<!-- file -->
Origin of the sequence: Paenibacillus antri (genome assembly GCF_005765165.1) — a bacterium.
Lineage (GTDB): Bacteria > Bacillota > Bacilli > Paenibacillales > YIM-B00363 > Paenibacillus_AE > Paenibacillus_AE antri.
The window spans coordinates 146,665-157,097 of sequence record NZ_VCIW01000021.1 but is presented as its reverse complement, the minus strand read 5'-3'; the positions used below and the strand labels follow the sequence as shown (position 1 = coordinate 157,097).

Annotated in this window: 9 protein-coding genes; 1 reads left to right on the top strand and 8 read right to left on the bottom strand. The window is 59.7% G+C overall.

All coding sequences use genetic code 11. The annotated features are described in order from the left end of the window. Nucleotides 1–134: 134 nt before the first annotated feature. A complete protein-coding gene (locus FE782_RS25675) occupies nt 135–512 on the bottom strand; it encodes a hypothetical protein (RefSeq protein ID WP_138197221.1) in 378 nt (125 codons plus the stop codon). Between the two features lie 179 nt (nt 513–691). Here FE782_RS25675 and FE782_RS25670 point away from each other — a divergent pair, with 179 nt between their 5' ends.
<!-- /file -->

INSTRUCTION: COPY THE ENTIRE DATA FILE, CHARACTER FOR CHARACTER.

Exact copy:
Origin of the sequence: Paenibacillus antri (genome assembly GCF_005765165.1) — a bacterium.
Lineage (GTDB): Bacteria > Bacillota > Bacilli > Paenibacillales > YIM-B00363 > Paenibacillus_AE > Paenibacillus_AE antri.
The window spans coordinates 146,665-157,097 of sequence record NZ_VCIW01000021.1 but is presented as its reverse complement, the minus strand read 5'-3'; the positions used below and the strand labels follow the sequence as shown (position 1 = coordinate 157,097).

Annotated in this window: 9 protein-coding genes; 1 reads left to right on the top strand and 8 read right to left on the bottom strand. The window is 59.7% G+C overall.

All coding sequences use genetic code 11. The annotated features are described in order from the left end of the window. Nucleotides 1–134: 134 nt before the first annotated feature. A complete protein-coding gene (locus FE782_RS25675) occupies nt 135–512 on the bottom strand; it encodes a hypothetical protein (RefSeq protein ID WP_138197221.1) in 378 nt (125 codons plus the stop codon). Between the two features lie 179 nt (nt 513–691). Here FE782_RS25675 and FE782_RS25670 point away from each other — a divergent pair, with 179 nt between their 5' ends.